The Adventures Harry Richmond — Complete eBook

This eBook from the Gutenberg Project consists of approximately 638 pages of information about The Adventures Harry Richmond — Complete.

’I was laying the foundation of your fortune here, my boy.  Heavens! when I was in that bronze shell I was astonished only at my continence in not bursting.  You have grown,—­you have shot up and filled out.  I register my thanks to your grandfather Beltham; the same, in a minor degree, to Captain Jasper Welsh.  Between that man Rippenger and me there shall be dealings.  He flogged you:  let that pass.  He exposed you to the contempt of your school-fellows because of a breach in my correspondence with a base-born ferule-swinger.  What are we coming to?  Richie, my son, I was building a future for you here.  And Colonel Goodwin-Colonel Goodwin, you encountered him too, and his marriageable daughter—­I owe it to them that I have you here!  Well, in the event of my sitting out the period this morning as the presentment of Prince Albrecht, I was to have won something would have astonished that unimpressionable countryman of ours.  Goodness gracious, my boy! when I heard your English shout, it went to my marrow.  Could they expect me to look down on my own flesh and blood, on my son—­my son Richmond—­after a separation of years, and continue a statue?  Nay, I followed my paternal impulse.  Grant that the show was spoilt, does the Markgrafin insist on my having a bronze heart to carry on her pastime?  Why, naturally, I deplore a failure, let the cause be what it will.  Whose regrets can eclipse those of the principal actor?  Quotha! as our old Plays have it.  Regrets?  Did I not for fifteen minutes and more of mortal time sit in view of a multitude, motionless, I ask you, like a chiselled block of stone,—­and the compact was one quarter of an hour, and no farther?  That was my stipulation.  I told her—­I can hold out one quarter of an hour:  I pledged myself to it.  Who, then, is to blame?  I was exposed to view twenty-three minutes, odd seconds.  Is there not some ancient story of a monstrous wretch baked in his own bull?  My situation was as bad.  If I recollect aright, he could roar; no such relief was allowed to me.  And I give you my word, Richie, lads both, that while that most infernal Count Fretzel was pouring forth his execrable humdrum, I positively envied the privilege of an old palsied fellow, chief boatman of the forest lake, for, thinks I, hang him! he can nod his head and I can not.  Let me assure you, twenty minutes of an ordeal like that,—­one posture, mind you, no raising of your eyelids, taking your breath mechanically, and your heart beating—­jumping like an enraged balletdancer boxed in your bosom—­a literal description, upon my honour; and not only jumping, jumping every now and then, I may say, with a toe in your throat:  I was half-choked:—­well, I say, twenty minutes, twenty-seven minutes and a half of that, getting on, in fact, to half-an-hour, it is superhuman!—­by heavens, it is heroical!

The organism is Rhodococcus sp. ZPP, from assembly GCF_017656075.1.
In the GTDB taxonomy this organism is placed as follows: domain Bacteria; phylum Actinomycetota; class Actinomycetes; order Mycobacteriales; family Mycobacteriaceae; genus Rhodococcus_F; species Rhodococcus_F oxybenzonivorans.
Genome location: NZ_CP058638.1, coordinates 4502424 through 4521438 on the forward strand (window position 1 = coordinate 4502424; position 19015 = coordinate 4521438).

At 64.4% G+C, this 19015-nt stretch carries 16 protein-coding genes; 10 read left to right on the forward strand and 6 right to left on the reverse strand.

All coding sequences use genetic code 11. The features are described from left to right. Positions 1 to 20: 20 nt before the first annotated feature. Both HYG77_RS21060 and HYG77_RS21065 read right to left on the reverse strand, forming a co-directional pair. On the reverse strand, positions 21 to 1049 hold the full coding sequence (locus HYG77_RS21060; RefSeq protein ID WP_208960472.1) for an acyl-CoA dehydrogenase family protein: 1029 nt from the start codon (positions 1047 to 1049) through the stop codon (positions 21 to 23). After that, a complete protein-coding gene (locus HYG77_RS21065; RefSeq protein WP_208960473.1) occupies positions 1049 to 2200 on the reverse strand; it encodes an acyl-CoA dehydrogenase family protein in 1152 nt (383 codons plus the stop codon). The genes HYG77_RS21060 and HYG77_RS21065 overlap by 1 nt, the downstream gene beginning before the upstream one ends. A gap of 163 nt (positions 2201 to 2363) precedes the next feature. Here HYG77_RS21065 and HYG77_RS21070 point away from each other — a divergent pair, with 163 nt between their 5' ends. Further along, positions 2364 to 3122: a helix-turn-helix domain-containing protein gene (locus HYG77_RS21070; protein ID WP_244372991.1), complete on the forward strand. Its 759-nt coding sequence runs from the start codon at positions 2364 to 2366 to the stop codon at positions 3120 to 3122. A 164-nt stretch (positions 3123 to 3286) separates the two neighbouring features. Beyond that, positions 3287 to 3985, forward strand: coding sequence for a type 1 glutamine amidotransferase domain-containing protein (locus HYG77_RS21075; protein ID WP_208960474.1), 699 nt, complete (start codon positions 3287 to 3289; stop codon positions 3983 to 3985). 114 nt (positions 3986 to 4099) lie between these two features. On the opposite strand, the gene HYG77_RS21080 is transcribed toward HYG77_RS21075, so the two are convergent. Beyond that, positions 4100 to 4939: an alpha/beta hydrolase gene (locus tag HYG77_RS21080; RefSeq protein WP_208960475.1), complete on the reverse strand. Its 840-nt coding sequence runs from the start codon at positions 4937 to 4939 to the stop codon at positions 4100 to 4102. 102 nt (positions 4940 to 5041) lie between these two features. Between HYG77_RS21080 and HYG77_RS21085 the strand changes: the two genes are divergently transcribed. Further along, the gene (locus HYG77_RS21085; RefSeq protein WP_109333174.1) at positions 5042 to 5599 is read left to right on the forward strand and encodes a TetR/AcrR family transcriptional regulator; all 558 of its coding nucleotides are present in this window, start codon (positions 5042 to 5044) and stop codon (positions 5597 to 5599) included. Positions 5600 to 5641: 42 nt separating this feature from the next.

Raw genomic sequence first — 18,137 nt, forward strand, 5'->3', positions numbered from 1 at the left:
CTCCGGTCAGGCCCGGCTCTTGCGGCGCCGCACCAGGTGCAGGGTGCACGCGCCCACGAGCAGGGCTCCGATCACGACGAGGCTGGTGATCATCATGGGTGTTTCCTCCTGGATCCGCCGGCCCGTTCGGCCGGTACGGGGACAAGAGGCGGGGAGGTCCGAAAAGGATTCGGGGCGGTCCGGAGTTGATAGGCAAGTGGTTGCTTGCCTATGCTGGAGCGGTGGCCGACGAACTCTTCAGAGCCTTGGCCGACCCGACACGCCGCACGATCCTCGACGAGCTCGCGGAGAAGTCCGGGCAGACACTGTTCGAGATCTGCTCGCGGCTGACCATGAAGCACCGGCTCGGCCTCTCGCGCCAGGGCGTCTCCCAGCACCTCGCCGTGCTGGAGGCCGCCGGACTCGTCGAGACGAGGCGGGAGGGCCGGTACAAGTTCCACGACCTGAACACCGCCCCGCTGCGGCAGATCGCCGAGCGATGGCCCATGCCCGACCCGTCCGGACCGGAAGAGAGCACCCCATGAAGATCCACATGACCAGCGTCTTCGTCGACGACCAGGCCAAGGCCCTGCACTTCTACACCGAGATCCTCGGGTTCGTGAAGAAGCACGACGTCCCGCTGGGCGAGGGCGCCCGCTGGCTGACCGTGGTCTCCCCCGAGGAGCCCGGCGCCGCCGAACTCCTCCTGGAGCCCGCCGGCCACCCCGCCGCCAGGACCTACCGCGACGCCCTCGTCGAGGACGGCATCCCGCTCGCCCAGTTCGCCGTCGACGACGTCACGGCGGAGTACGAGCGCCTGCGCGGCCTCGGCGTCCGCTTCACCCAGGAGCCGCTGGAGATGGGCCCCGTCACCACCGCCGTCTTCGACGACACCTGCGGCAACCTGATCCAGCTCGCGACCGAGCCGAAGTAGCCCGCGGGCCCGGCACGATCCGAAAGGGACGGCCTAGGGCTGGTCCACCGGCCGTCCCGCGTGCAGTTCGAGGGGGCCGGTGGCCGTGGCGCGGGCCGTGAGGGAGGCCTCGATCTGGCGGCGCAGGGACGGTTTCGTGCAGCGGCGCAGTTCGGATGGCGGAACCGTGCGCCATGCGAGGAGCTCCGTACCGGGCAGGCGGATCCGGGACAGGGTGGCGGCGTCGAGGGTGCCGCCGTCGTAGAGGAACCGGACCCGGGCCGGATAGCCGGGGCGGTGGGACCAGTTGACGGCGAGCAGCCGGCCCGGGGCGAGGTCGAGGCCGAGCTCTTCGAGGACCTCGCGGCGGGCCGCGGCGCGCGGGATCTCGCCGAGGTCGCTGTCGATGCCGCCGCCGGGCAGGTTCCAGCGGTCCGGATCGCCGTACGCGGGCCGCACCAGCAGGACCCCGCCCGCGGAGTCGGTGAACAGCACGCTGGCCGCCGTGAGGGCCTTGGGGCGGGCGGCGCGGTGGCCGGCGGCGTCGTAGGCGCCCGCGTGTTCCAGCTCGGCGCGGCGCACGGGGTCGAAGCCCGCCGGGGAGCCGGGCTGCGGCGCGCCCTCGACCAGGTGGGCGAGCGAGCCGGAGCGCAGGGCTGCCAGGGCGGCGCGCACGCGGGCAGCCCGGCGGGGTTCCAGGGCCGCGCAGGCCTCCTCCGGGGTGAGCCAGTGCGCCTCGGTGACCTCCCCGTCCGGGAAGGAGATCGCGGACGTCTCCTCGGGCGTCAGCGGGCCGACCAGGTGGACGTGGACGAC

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The Adventures Harry Richmond — Complete from Project Gutenberg. Public domain.
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